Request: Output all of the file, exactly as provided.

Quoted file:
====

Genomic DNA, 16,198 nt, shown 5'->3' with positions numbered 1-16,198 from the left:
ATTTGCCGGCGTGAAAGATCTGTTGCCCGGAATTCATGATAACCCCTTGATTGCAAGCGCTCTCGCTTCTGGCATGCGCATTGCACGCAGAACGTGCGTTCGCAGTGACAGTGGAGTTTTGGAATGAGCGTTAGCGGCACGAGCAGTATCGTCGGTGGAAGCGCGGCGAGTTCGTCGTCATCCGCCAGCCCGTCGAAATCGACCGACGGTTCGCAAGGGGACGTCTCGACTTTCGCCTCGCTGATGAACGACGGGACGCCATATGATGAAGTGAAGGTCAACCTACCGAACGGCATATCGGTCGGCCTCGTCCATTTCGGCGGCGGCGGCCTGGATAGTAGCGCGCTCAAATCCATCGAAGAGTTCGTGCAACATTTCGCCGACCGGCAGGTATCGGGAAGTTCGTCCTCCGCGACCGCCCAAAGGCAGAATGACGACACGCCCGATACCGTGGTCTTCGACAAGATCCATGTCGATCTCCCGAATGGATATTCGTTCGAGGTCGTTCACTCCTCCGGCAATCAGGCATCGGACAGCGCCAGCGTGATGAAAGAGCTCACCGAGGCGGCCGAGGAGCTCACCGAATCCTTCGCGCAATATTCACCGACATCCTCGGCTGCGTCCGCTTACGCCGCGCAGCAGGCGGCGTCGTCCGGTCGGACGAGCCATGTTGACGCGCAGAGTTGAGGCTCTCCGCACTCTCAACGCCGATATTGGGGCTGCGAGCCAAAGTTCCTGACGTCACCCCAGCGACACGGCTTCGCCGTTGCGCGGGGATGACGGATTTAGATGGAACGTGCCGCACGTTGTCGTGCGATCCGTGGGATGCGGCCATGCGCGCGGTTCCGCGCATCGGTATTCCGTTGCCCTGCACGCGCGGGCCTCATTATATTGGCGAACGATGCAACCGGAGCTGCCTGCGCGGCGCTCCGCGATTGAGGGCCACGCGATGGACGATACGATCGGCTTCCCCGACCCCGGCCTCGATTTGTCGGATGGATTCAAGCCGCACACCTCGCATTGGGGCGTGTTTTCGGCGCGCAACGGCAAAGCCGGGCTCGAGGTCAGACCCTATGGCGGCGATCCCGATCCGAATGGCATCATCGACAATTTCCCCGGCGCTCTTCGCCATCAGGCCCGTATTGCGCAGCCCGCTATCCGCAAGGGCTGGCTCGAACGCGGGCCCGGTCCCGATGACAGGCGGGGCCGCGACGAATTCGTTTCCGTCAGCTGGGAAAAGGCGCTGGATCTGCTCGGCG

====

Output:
Genomic DNA, 16,198 nt, shown 5'->3' with positions numbered 1-16,198 from the left:
ATTTGCCGGCGTGAAAGATCTGTTGCCCGGAATTCATGATAACCCCTTGATTGCAAGCGCTCTCGCTTCTGGCATGCGCATTGCACGCAGAACGTGCGTTCGCAGTGACAGTGGAGTTTTGGAATGAGCGTTAGCGGCACGAGCAGTATCGTCGGTGGAAGCGCGGCGAGTTCGTCGTCATCCGCCAGCCCGTCGAAATCGACCGACGGTTCGCAAGGGGACGTCTCGACTTTCGCCTCGCTGATGAACGACGGGACGCCATATGATGAAGTGAAGGTCAACCTACCGAACGGCATATCGGTCGGCCTCGTCCATTTCGGCGGCGGCGGCCTGGATAGTAGCGCGCTCAAATCCATCGAAGAGTTCGTGCAACATTTCGCCGACCGGCAGGTATCGGGAAGTTCGTCCTCCGCGACCGCCCAAAGGCAGAATGACGACACGCCCGATACCGTGGTCTTCGACAAGATCCATGTCGATCTCCCGAATGGATATTCGTTCGAGGTCGTTCACTCCTCCGGCAATCAGGCATCGGACAGCGCCAGCGTGATGAAAGAGCTCACCGAGGCGGCCGAGGAGCTCACCGAATCCTTCGCGCAATATTCACCGACATCCTCGGCTGCGTCCGCTTACGCCGCGCAGCAGGCGGCGTCGTCCGGTCGGACGAGCCATGTTGACGCGCAGAGTTGAGGCTCTCCGCACTCTCAACGCCGATATTGGGGCTGCGAGCCAAAGTTCCTGACGTCACCCCAGCGACACGGCTTCGCCGTTGCGCGGGGATGACGGATTTAGATGGAACGTGCCGCACGTTGTCGTGCGATCCGTGGGATGCGGCCATGCGCGCGGTTCCGCGCATCGGTATTCCGTTGCCCTGCACGCGCGGGCCTCATTATATTGGCGAACGATGCAACCGGAGCTGCCTGCGCGGCGCTCCGCGATTGAGGGCCACGCGATGGACGATACGATCGGCTTCCCCGACCCCGGCCTCGATTTGTCGGATGGATTCAAGCCGCACACCTCGCATTGGGGCGTGTTTTCGGCGCGCAACGGCAAAGCCGGGCTCGAGGTCAGACCCTATGGCGGCGATCCCGATCCGAATGGCATCATCGACAATTTCCCCGGCGCTCTTCGCCATCAGGCCCGTATTGCGCAGCCCGCTATCCGCAAGGGCTGGCTCGAACGCGGGCCCGGTCCCGATGACAGGCGGGGCCGCGACGAATTCGTTTCCGTCAGCTGGGAAAAGGCGCTGGATCTGCTCGGCG